Tucson Mustang Club Preserves an American Icon

Courtesy of Southern Arizona Mustang Club

Bold. Strong. Hot-blooded. Exciting. Back in 1965, this was how Ford described the Mustang in one of its first commercials for the model. Surely, members of one of the oldest Mustang clubs in the world would describe it in just the same way.

Few products in recent American history have reached the Mustang's iconic status. The sporty, affordable vehicle became an instant success the day it was released in 1964, and 22,000 wer sold in just 24 hours. Since then, the car has shaped the automobile industry, appeared in hundreds of films, and become popular among gearheads and casual drivers alike.

Just a year after the Mustang came to market, a handful of Mustang lovers in Tucson formed the Southern Arizona Mustang Club (SAMC), and in its 52-year history, the club has grown from 20 members to 280. Today, some of the original members still belong to the SAMC, but the club continues to recruit new members who own all different models of Mustangs.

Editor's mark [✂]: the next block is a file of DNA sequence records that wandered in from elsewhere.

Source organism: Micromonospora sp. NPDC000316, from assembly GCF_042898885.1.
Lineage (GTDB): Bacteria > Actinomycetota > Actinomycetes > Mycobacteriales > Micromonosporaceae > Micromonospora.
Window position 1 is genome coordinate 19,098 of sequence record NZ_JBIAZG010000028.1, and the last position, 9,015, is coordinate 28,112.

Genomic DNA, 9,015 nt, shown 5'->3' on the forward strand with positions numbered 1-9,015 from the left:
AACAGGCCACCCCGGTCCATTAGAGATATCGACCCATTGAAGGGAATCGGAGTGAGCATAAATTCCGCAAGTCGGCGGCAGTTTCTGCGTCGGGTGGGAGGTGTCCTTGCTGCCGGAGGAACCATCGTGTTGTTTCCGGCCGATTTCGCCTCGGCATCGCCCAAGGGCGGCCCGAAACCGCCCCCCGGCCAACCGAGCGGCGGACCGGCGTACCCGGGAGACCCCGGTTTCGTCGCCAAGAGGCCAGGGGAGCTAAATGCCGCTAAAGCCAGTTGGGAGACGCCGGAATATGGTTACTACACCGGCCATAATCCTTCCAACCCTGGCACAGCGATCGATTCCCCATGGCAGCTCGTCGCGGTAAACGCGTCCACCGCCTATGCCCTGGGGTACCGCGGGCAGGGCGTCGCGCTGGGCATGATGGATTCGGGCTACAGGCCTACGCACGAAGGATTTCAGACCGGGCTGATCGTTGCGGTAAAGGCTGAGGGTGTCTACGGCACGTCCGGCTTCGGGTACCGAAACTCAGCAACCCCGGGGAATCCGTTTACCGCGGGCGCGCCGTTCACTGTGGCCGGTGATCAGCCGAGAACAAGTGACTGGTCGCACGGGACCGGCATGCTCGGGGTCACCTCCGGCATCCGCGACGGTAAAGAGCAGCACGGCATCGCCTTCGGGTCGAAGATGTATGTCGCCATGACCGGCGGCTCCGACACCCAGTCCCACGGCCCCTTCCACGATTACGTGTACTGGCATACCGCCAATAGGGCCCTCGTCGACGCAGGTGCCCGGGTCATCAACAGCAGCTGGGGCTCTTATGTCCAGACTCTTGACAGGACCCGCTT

Although hundreds of Mustang clubs have been formed worldwide, few are as longstanding as the SAMC. In a recent article, the club was recognized by Ford as the world’s oldest Mustang club — a title its members are proud of.

Each month, members take their Mustangs on scenic cruises around Tucson, host meet-ups and participate in fundraising events for local charities and schools. They also sponsor car shows throughout the year, including Fords on Fourth, a popular show open to owners of all Ford models. The show, now going on its 12th year, is held annually in March and takes place in Tucson’s historic Fourth Avenue district.

Aaron Sapienza, current president of the SAMC, says people come from all over the country to attend and participate in the show. Like many of the group's events, all proceeds from Fords on Fourth benefit local charities. This year, the SAMC opened the show to 275 car owners and sold out. Next year, they’ve decided to increase the show to 300 participants.

Although it’s the Mustang that brought the members of the SAMC together, Sapienza says the club has become much more than that over the years.

“It’s not so much about the cars,” Sapienza said. “The people that we have in the club are just fantastic people. I can’t say enough about them. The Mustang is a great car, and it’s an American icon, but it’s the people that really make the club. Anybody could have a Mustang club, but it’s all about the people who are in it. It’s like a big family to us.”

To learn more about the Southern Arizona Mustang Club, visit www.southernarizonamustangclub.org or find the club on Facebook.

— Emily Balli

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